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From Internet Movie Firearms Database - Guns in Movies, TV and Video Games
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Additional Images

PPSh-41 with 35 round stick magazine - 7.62x25mm Tokarev
PPSh-41, early production - 7.62x25mm Tokarev. Early production PPSh-41s are identified by their tangent rear sight and lack of a front sight hood.
MP Jelen - 7.62x25mm Tokarev


how many times must I to write this PPS 43 not PPSh ,it was build by Sudaiev not Shpagin.

Does the page look more organized now?


Soviet PPSh-41 Submachine Gun with 35 round stick magazine - 7.62x25mm Tokarev. This image is flipped.

Anyone know why the muzzle of this particular PPSh is different from the usual vented appearance?--AgentGumby (talk) 00:04, 14 December 2016 (EST)

Ridiculously dead discussion, I know, but that's a muzzle cover on the end. I didn't know that those were made for PPShs. Pyr0m4n14c (talk) 17:15, 21 April 2017 (EDT)

Move the KP-31 and the PPD on another page

I think that it's better move the description of the finnish KP-31 and the soviet PPD on page apart: The mechanical sistem of the submashingun are somewhat different from the Shpagin/Sudaiev system. However may be correct put the KP-31 and the PPD togeder, becous the PPD is a direct derivation of the finnish s.m.g. - Lone Soldier 10-28-2009 12:17

The PPS deserves it's own page. It's a completely different weapon. The only thing it has in common with the PPSh is the ammo. It can't even share mags. And tthe PPD can go on the MP-28 page. (Or just lump the MP18, MP28, Lanchester and PPD all on one page.) --funkychinaman 17:40, 29 December 2010 (UTC)

I absolutely agree. PPD and PPS is completely independent weapon that has nothing to do with the PPSh, except cartridge. They deserve their own pages. You also need to mention that the stick magazines used in the PPSh only since 1944, not 1942, as written here. In 1942, PPSh has changed only sight, but not the magazine. Flexo 10:55, 19 November 2011 (CST)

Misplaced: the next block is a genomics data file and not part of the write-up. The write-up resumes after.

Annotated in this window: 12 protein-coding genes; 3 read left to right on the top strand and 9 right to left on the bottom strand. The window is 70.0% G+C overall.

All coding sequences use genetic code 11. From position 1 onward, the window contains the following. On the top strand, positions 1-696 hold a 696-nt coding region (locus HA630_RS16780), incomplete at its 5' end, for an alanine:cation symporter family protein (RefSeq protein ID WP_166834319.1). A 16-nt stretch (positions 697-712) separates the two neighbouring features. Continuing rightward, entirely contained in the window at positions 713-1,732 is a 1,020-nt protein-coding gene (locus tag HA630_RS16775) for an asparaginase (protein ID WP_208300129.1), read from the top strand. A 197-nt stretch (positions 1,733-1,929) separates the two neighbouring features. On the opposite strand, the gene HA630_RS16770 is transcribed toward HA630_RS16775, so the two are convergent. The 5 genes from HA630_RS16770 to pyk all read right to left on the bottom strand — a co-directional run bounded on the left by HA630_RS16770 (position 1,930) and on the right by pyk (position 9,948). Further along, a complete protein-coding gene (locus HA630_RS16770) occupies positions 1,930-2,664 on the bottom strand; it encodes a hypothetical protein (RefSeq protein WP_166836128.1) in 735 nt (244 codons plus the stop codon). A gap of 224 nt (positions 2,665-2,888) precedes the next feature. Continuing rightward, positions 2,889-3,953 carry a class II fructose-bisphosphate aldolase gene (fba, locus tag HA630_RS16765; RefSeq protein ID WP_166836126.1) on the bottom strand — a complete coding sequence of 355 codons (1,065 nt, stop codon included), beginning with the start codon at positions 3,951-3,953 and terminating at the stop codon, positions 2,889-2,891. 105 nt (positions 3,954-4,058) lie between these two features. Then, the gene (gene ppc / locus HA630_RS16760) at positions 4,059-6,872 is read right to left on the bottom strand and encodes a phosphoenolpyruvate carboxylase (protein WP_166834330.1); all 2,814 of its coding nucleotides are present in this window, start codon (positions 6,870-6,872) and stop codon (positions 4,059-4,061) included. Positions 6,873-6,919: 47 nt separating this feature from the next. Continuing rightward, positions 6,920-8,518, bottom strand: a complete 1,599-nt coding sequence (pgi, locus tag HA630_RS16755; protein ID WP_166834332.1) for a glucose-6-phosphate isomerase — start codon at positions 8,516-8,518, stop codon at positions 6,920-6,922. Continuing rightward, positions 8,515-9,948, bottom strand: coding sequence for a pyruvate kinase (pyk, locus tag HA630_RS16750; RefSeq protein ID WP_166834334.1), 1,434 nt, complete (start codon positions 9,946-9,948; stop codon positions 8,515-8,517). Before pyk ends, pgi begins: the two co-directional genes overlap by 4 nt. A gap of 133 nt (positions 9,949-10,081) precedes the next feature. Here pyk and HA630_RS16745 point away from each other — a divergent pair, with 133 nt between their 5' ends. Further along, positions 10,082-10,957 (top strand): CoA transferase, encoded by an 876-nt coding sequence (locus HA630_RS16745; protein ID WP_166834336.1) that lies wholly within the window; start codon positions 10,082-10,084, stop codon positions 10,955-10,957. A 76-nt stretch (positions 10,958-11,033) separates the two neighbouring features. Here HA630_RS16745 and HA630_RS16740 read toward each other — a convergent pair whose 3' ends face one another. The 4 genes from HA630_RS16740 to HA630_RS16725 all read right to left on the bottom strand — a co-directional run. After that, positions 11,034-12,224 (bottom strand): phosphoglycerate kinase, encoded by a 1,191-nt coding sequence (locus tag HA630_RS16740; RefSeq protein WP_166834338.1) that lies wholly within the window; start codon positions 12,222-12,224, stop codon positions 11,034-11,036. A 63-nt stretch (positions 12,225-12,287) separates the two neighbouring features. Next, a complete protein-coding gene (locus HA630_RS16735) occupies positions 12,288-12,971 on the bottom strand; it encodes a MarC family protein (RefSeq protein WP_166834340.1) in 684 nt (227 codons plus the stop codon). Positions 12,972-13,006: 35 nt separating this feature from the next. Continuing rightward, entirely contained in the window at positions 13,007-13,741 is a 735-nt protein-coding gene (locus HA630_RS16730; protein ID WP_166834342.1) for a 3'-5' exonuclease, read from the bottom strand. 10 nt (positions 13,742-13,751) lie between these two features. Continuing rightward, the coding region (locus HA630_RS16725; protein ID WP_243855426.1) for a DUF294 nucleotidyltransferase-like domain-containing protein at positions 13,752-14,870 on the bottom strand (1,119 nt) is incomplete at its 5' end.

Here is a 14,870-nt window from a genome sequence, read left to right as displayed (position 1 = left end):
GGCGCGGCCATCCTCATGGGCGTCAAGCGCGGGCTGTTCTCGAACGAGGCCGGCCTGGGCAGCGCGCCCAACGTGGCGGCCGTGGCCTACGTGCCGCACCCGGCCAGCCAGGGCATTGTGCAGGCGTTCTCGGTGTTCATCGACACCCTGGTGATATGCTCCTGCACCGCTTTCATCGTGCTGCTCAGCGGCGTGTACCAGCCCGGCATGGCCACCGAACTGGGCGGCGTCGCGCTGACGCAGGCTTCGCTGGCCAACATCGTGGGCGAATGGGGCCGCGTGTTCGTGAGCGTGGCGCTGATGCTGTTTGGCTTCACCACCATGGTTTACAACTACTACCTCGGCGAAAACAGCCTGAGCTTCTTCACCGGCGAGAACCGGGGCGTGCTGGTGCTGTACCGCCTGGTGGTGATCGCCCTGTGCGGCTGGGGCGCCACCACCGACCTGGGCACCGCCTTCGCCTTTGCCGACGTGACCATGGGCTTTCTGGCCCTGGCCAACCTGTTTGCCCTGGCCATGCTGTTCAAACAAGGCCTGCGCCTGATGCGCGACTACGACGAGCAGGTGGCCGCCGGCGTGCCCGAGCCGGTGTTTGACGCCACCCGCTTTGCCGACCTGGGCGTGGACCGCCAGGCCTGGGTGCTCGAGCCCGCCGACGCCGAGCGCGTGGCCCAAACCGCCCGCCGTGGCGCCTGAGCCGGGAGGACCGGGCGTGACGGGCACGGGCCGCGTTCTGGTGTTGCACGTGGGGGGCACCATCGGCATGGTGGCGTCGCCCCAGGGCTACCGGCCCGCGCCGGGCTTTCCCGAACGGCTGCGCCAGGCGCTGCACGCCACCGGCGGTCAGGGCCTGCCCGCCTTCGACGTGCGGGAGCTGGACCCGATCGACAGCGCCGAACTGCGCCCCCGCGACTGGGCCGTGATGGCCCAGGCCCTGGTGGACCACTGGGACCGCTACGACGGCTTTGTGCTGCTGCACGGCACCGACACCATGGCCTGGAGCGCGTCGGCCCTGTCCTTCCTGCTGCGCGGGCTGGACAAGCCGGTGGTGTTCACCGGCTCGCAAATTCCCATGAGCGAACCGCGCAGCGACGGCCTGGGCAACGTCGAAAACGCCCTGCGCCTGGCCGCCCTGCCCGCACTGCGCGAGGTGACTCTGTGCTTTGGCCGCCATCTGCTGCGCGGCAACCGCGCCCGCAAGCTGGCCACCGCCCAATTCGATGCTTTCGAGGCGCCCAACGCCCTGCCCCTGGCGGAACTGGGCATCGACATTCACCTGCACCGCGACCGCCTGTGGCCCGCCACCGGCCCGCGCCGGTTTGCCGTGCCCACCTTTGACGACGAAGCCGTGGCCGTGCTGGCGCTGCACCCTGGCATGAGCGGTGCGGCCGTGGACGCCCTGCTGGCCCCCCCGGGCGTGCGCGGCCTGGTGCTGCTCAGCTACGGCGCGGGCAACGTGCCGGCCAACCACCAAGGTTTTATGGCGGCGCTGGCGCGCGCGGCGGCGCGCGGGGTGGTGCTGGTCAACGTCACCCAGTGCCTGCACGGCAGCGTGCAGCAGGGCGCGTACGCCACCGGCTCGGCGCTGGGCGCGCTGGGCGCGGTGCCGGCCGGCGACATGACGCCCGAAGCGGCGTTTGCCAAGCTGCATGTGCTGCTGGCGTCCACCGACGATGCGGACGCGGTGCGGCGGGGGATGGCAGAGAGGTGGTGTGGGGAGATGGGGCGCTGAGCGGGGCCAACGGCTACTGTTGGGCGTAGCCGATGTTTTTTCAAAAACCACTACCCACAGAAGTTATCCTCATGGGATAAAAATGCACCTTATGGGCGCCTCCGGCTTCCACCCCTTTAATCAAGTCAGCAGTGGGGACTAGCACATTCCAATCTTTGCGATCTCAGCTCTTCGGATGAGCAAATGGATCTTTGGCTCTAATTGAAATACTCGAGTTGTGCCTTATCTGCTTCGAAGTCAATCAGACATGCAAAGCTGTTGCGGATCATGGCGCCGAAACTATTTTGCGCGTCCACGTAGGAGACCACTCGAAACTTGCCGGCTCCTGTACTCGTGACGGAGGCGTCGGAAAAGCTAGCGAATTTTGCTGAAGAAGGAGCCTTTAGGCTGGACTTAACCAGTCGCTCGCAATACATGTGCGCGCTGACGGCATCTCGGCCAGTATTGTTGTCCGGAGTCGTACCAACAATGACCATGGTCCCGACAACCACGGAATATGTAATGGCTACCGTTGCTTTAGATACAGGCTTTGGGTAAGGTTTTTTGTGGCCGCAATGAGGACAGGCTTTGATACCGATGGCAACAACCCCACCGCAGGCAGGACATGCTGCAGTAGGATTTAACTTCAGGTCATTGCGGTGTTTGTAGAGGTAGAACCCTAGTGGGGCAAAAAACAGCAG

I think that it would be better to create their own pages for just all SMGs from this page: Suomi KP/-31, PPD-40 (with PPD-34), PPSh-41 (with K-50M), PPS-43 (with PPS-42, m/44, wz/1943/52 and Dux M53). Although they have much common, these are different enough weapon.
And sorry, Flexo, but you are wrong: stick magazines for PPSh were used since 1942 (the resolution of State Comitee for Defence dated Feb.12 1942). Greg-Z 11:26, 19 November 2011 (CST)
I speak not about when the GKO (SCD) resolution has been written, but about when these magazines have appeared in field army. I didn't see any photo denying my words. At least even in 1943 (for example during Kursk fight) these magazines can't be seen (I am assured, you know that photos of Red Army are rather easy for dating if you know dates of change of a uniform and rules of carrying of awards). Flexo 14:11, 19 November 2011 (CST)
I will examine my collection of wartime photos. As far as I remember there were photos of Red Army soldiers with PPShs with stick magazines during Stalingrad battle. And quick search in internet give this photo. It is battle for Caucasus mountains, early 1943. Greg-Z 01:10, 20 November 2011 (CST)
It is a pity to me, but this photo it is impossible precisely 1943. In this photo we see mountains, the person in a mountain overalls and tropical hat (I had same when I served in KGB troops in 1987) and PPSh-41. Therefore I can tell that it, for example, Central Asia, Pamir, KGB frontier troops, 1950. Now try to deny my words :-)) Flexo 03:03, 20 November 2011 (CST)
I wait for a photo of Stalingrad battle Flexo 03:03, 20 November 2011 (CST)
OK, it's your right not to trust. :) I'll try to get a 100% proof. Greg-Z 09:19, 20 November 2011 (CST)
This photo is attributed: "Stalingrad. Dom Pavlova (Pavlov's building). 1942". Of course drum magasines were seen far more often in this period but I think they were used from late 1942.